San Antonio Spurs – Too Easy Means Boring

Spurs beat Blazers

Things shouldn’t go so smoothly for anyone in the conference semifinals, but the San Antonio Spurs are made from a different mold. There’s been nothing the Portland Trail Blazers have been able to do to slow them down, specifically having problems with Tony Parker who is having an excellent series which might be the result of all that rest he got during the last month of the regular season, leading his team to a 118-103 win and a 3-0 lead in the series.

Parker scored 29 points on 12-of-20 from the field with 6 assists. The Spurs once again jumped to a big lead at halftime (20 points at the break) which meant a long period of garbage time and attempts from the Blazers to make the game slightly competitive. Four players in the Blazers’ starting lineup scored over 20 points, but the bench added only six and the combination of LaMarcus Aldridge and Damian Lillard combined to shoot only 16-of-44 from the field.

Lillard has especially been struggling on the series. The Spurs have been picking on him defensively, resulting in Lillard playing badly when he’s with the ball as well. Parker is averaging nine points per game while shooting 59% from the field with Lillard being his primary defender, and Wesley Matthews’ attempts at slowing him down haven’t been very successful either. Parker had a different approach in game, taking a lot more shots from deep: 8-of-13 for 18 points on shots from 15 feet or longer.

Tiago Splitter with Tim Duncan shadowing him continue to have an excellent series on defense, while their offensive talents make less of an impact, although Duncan did score 19 points. Splitter keeps making life very hard for LaMarcus Aldridge, this time limiting him to 3-of-10 shooting for six points. Aldridge is shooting only 32% from the field with Splitter as his primary defender, averaging 0.72 points per play. Dirk Nowitzki had a similar problem in the previous series.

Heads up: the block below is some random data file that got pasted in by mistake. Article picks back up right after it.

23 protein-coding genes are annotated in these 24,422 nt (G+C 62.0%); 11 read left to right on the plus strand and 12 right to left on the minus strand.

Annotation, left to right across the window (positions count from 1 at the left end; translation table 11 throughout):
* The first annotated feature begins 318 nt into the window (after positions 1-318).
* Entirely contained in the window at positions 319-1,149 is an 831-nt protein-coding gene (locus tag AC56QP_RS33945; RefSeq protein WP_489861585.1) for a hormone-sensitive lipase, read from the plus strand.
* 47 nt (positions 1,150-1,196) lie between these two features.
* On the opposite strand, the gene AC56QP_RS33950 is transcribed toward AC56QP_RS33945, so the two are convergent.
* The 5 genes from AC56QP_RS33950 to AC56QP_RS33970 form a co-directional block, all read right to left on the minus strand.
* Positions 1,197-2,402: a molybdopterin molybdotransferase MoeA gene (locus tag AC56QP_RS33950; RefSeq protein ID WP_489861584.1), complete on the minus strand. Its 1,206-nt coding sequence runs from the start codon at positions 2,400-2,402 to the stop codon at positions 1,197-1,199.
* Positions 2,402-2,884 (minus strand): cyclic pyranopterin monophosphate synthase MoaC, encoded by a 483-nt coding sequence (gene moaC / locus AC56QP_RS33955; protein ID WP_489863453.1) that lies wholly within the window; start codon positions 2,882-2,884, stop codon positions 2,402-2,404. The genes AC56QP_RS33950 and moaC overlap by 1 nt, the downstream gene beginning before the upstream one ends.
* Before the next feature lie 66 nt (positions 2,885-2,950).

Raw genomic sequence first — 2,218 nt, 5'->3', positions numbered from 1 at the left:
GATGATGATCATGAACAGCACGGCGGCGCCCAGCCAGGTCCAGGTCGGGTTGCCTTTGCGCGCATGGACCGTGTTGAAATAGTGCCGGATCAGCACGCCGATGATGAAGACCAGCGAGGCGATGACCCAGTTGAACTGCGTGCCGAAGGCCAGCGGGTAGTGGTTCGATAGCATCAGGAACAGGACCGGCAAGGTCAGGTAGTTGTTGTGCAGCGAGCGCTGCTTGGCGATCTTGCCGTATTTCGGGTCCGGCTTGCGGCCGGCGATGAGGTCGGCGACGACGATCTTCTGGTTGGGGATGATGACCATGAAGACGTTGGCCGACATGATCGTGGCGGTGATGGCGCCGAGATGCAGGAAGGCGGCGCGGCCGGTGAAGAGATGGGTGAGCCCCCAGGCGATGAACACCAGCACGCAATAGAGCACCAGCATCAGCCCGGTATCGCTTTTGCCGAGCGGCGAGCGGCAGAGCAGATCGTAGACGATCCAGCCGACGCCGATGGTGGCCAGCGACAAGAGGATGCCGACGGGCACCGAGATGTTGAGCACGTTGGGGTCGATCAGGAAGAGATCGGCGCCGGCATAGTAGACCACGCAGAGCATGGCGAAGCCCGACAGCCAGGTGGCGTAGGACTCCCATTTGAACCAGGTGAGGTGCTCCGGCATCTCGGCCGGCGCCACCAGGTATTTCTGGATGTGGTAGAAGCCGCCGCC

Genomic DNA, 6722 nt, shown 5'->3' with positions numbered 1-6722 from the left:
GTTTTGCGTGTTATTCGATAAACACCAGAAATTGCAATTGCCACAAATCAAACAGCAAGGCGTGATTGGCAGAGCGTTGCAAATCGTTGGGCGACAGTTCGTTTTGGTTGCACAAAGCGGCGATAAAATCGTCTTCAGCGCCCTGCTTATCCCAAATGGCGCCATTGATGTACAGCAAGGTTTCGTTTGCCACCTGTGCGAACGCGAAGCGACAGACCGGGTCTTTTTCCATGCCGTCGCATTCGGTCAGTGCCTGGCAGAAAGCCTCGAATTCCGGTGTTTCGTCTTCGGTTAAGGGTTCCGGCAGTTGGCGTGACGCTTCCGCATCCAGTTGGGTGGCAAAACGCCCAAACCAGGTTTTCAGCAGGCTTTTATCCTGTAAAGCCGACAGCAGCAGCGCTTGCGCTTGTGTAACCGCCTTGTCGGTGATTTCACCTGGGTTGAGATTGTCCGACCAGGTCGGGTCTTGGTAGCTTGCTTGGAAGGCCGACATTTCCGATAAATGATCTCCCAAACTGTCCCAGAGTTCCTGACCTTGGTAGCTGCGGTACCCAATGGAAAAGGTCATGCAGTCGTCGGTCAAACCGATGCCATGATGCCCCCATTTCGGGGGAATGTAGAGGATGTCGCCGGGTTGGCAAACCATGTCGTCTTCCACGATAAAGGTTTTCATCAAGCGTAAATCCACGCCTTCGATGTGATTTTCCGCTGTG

Pop, you have to give him credit. He looked at the big picture, and rested me the last month. When we started the playoffs, he told me `Be ready to play 37-38 minutes a game, we’re going to need you to play at your best.’ And so far it’s working. People love to think of the Miami Heat beating the Spurs as simply one lucky possession that went the other way, but it also had something to do with Parker’s fitness problems in the NBA finals. Popovich doesn’t plan on letting that harm his title bid again.

The Blazers have no bench, and so far no kind of answer to what just might be once again the best team in the NBA. There’s nothing close about this series with half times that have the Blazers going into the locker room down by an average of more than 20 points. San Antonio follow Parker, and are getting something extra from someone else each night. They’re not getting carried away into making this a shooting contest, but making it about fundamentals, in which they have a huge advantage over the Blazers.

Sweep? We’re very close to that. Maybe home court and a sense of pride or fear of elimination might bring back the Blazers into a more respectable mode, but when they’re inferior in almost every position and every aspect of the game, it’s hard to believe that this series is going to draw on much longer, which means the Spurs might get themselves a long rest for players who usually really need one.

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